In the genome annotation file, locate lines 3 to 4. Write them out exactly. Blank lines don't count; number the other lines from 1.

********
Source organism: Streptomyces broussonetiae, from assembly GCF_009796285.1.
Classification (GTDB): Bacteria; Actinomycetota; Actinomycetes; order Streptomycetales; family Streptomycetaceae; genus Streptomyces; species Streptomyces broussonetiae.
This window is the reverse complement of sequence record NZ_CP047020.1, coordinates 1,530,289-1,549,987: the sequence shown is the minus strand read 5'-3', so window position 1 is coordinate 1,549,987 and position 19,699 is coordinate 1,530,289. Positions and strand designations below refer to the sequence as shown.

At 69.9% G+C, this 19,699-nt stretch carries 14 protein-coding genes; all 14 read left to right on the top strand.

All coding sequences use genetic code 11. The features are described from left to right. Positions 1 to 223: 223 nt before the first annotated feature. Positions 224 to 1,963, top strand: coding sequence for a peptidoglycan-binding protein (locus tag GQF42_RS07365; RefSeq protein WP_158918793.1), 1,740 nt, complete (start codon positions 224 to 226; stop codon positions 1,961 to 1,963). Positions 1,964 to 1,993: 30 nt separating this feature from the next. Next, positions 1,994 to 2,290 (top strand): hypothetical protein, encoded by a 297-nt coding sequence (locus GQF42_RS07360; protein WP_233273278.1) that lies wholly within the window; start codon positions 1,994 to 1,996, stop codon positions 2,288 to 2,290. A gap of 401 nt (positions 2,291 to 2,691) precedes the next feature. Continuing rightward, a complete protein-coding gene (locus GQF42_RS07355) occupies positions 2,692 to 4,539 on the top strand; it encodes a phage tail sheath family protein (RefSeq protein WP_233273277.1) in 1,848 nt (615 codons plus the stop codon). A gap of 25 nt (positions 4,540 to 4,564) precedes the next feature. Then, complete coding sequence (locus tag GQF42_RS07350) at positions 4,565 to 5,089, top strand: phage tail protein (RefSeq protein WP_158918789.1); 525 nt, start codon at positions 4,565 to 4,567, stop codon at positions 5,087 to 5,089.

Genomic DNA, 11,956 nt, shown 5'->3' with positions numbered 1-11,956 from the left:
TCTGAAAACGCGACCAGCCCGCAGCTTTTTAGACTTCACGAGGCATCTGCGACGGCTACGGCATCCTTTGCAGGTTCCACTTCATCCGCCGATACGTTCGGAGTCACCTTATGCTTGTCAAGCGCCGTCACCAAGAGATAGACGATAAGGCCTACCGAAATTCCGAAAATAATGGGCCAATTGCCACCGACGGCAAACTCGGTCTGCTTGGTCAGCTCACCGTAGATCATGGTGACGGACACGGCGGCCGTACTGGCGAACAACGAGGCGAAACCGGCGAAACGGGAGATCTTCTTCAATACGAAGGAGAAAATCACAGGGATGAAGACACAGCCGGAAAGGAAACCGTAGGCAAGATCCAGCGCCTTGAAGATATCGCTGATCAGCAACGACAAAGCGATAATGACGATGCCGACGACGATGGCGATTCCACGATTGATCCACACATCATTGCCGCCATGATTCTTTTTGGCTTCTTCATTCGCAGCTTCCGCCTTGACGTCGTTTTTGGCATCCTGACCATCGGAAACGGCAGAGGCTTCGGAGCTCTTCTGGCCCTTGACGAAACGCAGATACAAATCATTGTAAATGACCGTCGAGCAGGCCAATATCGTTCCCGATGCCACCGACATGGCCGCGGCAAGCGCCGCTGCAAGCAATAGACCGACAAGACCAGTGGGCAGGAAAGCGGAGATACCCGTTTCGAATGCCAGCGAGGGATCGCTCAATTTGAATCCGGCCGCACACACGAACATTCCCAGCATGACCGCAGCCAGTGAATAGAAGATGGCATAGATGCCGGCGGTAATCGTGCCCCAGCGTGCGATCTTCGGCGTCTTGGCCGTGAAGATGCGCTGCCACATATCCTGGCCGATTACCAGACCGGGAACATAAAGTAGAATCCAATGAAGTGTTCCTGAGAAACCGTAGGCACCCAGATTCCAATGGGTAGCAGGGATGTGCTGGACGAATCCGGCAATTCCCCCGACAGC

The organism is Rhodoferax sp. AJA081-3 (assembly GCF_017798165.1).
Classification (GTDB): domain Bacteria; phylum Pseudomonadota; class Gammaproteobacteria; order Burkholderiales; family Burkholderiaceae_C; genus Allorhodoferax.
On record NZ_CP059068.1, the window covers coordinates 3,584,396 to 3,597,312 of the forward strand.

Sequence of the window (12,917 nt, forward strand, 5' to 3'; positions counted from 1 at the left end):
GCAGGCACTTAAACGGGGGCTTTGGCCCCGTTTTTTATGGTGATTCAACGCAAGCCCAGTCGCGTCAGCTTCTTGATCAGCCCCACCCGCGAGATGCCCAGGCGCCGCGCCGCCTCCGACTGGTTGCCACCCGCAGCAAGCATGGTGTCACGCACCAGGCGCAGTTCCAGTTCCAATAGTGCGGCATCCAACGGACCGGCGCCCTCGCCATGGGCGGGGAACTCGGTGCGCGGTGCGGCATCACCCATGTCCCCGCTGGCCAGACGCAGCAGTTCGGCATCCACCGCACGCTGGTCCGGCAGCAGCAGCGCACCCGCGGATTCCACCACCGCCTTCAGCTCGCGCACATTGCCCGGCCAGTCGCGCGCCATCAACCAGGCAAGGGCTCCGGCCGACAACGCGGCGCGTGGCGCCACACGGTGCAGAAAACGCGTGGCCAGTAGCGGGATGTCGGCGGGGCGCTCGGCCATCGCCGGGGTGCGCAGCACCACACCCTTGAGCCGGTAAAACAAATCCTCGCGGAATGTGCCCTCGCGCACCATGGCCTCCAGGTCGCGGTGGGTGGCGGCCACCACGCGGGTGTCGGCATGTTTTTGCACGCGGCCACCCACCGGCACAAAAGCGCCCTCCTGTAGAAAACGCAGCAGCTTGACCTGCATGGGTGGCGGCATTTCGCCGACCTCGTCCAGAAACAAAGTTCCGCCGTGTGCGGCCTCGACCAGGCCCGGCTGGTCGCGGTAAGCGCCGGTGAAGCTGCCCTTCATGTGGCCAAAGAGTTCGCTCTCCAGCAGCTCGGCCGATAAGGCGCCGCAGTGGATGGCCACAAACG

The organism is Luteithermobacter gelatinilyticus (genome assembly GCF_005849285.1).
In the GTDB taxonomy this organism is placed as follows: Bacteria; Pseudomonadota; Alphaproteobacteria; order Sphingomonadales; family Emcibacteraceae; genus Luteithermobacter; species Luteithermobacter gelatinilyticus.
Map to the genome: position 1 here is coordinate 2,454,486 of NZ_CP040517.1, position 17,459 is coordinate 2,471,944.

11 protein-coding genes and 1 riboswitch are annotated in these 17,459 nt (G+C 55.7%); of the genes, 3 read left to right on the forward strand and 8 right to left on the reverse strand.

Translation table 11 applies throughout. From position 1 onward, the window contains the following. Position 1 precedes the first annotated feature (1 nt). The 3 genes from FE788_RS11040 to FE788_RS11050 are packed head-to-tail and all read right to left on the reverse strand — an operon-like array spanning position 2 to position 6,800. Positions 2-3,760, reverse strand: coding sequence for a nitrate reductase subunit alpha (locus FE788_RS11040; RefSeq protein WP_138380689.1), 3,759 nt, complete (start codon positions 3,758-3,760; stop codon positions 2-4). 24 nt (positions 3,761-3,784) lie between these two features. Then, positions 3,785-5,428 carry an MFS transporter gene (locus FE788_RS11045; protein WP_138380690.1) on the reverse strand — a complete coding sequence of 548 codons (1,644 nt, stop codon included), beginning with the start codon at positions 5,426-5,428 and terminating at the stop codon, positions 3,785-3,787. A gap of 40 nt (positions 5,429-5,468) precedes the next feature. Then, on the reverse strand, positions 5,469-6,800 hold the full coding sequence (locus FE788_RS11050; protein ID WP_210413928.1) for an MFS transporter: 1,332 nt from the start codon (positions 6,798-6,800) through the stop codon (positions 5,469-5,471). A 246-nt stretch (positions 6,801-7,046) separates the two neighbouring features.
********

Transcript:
This window is the reverse complement of sequence record NZ_CP047020.1, coordinates 1,530,289-1,549,987: the sequence shown is the minus strand read 5'-3', so window position 1 is coordinate 1,549,987 and position 19,699 is coordinate 1,530,289. Positions and strand designations below refer to the sequence as shown.

At 69.9% G+C, this 19,699-nt stretch carries 14 protein-coding genes; all 14 read left to right on the top strand.